Assessment is based on results of IDNR ambient monthly water quality monitoring conducted on the North Skunk River southwest of Sigourney in Keokuk Co. (STORET station 10540001) during the 2004-2006 assessment period.
Basis for Assessment
[Note: Prior to the current (2008) Section 305(b) cycle, this river segment was designated only for Class B(LR) aquatic life uses. Due to changes in Iowa’s surface water classification that were approved by U.S. EPA in February 2008 (see http://www.iowadnr.com/water/standards/files/06mar_swc.pdf) and due to the completion of a Use Attainability Analysis, this segment is also now designated for Class A1 (primary contact recreation) uses. This segment remains designated for warmwater aquatic life use (now termed Class B(WW2) uses).]
SUMMARY: The Class A1 (primary contact recreation) uses are assessed (monitored) as "not supported" due to levels of indicator bacteria that violate state water quality criteria. The Class B(WW2) aquatic life uses are assessed (monitored) as "fully supporting" based on results of ambient water quality monitoring. The assessments of support of beneficial uses are based on results of IDNR ambient monthly water quality monitoring conducted on the North Skunk River southwest of Sigourney in Keokuk Co. (STORET station 10540001) during the 2004-2006 assessment period. Data from this monitoring station were also used to assess support of the Class A1 and B(WW1) uses of the adjacent downstream segment of the North Skunk River (IA 03-NSK-0010-1: mouth to the confluence with Cedar Creek near Sigourney).
EXPLANATION: The Class A1 uses are assessed (monitored) as "not supported" based on results of ambient monitoring for indicator bacteria (E. coli). Due to recent changes in Iowa’s Water Quality Standards, Iowa’s assessment methodology for indicator bacteria has changed. Prior to 2003, the Iowa WQ Standards contained a high-flow exemption for the Class A criterion for indicator bacteria (fecal coliforms) designed to protect primary contact recreation uses: the water quality criterion for fecal coliform bacteria (200 orgs/100 ml) did not apply "when the waters [were] materially affected by surface runoff." Due to a change in the Standards in July 2003, E. coli is now the indicator bacterium, and the high flow exemption was eliminated and replaced with language stating that the Class A criteria for E. coli apply when Class A1, A2, or A3 uses “can reasonably be expected to occur.” Because the IDNR Technical Advisory Committee on WQ Standards could not agree on what flow conditions would define periods when uses would not be reasonably expected to occur, all monitoring data generated for E. coli during the assessment period, regardless of flow conditions during sample collection, will be considered for determining support of Class A uses for purposes of Section 305(b) assessments and Section 303(d) listings.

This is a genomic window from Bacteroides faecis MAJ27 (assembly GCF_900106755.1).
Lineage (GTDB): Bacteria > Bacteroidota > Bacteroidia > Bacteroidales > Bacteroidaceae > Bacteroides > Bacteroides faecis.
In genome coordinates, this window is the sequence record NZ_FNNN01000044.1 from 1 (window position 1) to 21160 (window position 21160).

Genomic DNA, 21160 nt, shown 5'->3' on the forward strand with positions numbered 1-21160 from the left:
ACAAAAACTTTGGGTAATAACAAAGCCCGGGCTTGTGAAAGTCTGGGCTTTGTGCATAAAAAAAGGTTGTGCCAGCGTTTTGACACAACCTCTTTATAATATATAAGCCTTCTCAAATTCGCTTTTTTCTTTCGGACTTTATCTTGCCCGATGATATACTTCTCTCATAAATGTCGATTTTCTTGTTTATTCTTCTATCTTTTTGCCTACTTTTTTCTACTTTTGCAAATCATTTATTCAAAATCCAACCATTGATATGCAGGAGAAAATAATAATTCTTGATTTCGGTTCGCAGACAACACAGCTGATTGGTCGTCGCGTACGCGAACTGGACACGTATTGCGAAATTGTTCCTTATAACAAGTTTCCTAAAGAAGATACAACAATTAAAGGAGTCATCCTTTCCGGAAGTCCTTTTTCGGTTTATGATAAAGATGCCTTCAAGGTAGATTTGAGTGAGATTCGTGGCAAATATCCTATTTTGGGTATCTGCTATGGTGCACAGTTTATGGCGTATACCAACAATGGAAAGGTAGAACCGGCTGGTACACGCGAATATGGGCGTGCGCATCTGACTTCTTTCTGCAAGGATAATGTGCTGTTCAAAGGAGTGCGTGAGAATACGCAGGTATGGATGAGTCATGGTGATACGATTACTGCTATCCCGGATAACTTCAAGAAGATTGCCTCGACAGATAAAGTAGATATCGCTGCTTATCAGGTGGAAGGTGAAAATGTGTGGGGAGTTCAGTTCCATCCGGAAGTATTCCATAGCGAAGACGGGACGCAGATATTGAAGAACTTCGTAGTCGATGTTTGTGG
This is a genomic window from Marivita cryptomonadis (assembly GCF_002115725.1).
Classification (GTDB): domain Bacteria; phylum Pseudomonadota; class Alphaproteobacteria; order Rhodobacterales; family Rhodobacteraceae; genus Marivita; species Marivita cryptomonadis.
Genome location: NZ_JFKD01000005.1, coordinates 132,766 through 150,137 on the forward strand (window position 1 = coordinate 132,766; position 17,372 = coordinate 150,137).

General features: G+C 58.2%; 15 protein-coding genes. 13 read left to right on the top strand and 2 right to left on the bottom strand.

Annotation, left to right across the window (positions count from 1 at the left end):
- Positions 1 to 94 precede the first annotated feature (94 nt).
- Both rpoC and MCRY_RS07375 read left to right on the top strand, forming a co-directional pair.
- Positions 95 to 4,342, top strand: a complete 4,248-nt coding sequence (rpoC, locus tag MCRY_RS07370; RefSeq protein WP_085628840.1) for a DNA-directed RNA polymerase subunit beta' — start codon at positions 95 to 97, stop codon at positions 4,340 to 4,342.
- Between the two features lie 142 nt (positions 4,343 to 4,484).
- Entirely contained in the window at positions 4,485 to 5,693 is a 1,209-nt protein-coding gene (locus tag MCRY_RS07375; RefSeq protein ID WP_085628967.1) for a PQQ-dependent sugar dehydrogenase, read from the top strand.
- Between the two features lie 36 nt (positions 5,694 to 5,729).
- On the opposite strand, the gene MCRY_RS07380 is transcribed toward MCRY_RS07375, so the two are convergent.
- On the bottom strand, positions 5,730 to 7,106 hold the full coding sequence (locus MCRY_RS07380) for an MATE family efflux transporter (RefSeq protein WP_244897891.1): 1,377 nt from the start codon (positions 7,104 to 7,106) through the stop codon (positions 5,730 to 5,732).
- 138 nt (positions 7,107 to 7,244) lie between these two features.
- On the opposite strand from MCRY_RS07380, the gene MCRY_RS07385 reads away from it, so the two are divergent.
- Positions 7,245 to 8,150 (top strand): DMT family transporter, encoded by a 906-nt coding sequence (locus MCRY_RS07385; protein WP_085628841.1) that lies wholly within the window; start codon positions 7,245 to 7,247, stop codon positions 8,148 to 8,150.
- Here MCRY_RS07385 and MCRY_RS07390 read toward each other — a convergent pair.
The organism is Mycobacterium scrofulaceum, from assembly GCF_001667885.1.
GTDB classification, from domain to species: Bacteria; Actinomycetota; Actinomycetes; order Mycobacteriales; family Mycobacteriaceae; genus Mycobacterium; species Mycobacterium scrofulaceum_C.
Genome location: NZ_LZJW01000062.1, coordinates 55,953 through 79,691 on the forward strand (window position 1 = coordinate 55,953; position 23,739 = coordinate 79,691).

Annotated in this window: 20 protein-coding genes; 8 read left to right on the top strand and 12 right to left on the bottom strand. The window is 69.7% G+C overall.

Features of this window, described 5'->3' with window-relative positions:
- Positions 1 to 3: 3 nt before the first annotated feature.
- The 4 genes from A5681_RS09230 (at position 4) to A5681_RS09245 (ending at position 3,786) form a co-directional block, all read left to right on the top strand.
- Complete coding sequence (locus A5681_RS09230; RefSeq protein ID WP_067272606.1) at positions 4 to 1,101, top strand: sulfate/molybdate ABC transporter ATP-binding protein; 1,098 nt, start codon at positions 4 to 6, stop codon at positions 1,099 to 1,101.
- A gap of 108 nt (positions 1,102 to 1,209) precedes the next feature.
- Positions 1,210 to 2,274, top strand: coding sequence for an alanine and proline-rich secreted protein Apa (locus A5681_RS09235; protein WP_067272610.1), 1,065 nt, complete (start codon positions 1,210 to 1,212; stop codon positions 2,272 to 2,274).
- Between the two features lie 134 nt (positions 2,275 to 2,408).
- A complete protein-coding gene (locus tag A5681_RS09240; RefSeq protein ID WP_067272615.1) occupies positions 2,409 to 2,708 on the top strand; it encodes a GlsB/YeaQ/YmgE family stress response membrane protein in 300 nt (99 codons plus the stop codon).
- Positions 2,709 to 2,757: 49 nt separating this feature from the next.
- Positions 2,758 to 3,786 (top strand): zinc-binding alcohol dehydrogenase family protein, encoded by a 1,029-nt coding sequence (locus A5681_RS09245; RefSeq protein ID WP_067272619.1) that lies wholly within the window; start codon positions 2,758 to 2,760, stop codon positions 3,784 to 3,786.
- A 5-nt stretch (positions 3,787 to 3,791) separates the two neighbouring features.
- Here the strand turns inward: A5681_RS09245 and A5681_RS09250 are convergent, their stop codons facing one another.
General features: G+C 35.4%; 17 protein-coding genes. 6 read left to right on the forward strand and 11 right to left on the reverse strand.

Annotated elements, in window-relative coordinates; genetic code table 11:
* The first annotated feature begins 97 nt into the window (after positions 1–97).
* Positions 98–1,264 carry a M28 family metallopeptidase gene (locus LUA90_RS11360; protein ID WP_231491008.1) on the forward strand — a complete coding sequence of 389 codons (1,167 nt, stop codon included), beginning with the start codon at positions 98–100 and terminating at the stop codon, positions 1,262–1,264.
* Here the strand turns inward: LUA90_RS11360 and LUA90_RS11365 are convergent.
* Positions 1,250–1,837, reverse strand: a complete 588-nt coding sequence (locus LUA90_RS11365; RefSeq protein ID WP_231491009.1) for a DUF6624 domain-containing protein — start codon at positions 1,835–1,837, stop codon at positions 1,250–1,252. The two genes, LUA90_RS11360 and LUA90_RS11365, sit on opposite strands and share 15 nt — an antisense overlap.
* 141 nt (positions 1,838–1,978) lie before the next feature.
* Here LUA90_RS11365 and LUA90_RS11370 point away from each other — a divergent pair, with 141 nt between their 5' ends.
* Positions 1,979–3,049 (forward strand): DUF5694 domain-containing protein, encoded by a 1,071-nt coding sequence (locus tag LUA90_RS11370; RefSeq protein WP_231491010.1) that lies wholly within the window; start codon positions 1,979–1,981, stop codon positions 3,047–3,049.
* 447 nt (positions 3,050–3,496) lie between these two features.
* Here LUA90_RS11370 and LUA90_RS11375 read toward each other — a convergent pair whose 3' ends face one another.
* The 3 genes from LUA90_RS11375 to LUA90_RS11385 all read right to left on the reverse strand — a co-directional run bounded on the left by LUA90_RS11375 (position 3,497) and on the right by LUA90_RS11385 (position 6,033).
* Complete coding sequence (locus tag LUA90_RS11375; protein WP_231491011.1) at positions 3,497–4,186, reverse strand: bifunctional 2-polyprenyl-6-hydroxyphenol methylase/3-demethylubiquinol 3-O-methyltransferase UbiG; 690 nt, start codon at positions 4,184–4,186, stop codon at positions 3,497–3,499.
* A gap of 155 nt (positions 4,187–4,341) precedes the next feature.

The geometric mean level of indicator bacteria (E. coli) in the 24 samples collected (545 orgs/100ml) far exceeds the Iowa Class A1 water quality criterion of 126 orgs/100ml. Fourteen of the 24 samples (58%) exceed Iowa’s single-sample maximum value of 235 orgs/100 ml. According to U.S. EPA guidelines for Section 305(b) reporting and according to IDNR’s assessment/listing methodology, if the geometric mean level of E. coli is greater than the state criterion of 126 orgs/100 ml., the primary contact recreation uses should be assessed as "not supported" (see pgs 3-33 to 3-35of U.S. EPA 1997b).
The Class B(WW2) aquatic life uses are assessed (monitored) as “fully supported.” None of the approximately 36 samples collected during the 2004-2006 assessment period violated Class B(WW2) water quality criteria for dissolved oxygen or ammonia-nitrogen. None of the approximately 10 samples analyzed for toxic metals, nor none of the seven samples analyzed for pesticides, violated state water quality criteria. One of the 36 samples analyzed for pH, however, exceeded the Class B(WW2) criterion of 9.0 pH units (this sample contained a pH of 10.3 pH units). According to U.S. EPA guidelines (U.S. EPA 1997b, page 3-17), however, a violation frequency of less than 10 % for conventional parameters such as pH nonetheless suggests "full support" of aquatic life uses. Thus, the percentage of violations of the pH criterion at this station (3%) does not suggest an impairment of aquatic life uses in this stream segment.